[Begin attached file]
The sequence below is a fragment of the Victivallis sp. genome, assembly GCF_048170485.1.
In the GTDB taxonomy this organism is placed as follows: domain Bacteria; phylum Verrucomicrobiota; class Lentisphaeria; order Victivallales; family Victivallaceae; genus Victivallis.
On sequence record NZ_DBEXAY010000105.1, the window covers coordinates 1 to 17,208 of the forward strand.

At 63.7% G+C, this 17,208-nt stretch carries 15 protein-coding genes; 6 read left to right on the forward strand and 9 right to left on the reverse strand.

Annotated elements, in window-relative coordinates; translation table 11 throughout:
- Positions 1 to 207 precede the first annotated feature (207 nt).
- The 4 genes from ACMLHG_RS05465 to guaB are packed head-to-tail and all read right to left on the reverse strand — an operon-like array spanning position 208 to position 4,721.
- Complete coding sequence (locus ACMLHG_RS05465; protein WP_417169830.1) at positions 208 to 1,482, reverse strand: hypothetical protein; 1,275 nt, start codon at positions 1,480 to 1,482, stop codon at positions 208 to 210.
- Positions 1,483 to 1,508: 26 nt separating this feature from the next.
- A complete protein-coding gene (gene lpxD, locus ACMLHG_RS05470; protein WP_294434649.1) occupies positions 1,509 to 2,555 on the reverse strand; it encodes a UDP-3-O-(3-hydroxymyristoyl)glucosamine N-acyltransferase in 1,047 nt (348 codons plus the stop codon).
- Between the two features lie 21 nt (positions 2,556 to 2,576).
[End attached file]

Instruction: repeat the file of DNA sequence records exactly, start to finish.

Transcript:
The sequence below is a fragment of the Victivallis sp. genome, assembly GCF_048170485.1.
In the GTDB taxonomy this organism is placed as follows: domain Bacteria; phylum Verrucomicrobiota; class Lentisphaeria; order Victivallales; family Victivallaceae; genus Victivallis.
On sequence record NZ_DBEXAY010000105.1, the window covers coordinates 1 to 17,208 of the forward strand.

At 63.7% G+C, this 17,208-nt stretch carries 15 protein-coding genes; 6 read left to right on the forward strand and 9 right to left on the reverse strand.

Annotated elements, in window-relative coordinates; translation table 11 throughout:
- Positions 1 to 207 precede the first annotated feature (207 nt).
- The 4 genes from ACMLHG_RS05465 to guaB are packed head-to-tail and all read right to left on the reverse strand — an operon-like array spanning position 208 to position 4,721.
- Complete coding sequence (locus ACMLHG_RS05465; protein WP_417169830.1) at positions 208 to 1,482, reverse strand: hypothetical protein; 1,275 nt, start codon at positions 1,480 to 1,482, stop codon at positions 208 to 210.
- Positions 1,483 to 1,508: 26 nt separating this feature from the next.
- A complete protein-coding gene (gene lpxD, locus ACMLHG_RS05470; protein WP_294434649.1) occupies positions 1,509 to 2,555 on the reverse strand; it encodes a UDP-3-O-(3-hydroxymyristoyl)glucosamine N-acyltransferase in 1,047 nt (348 codons plus the stop codon).
- Between the two features lie 21 nt (positions 2,556 to 2,576).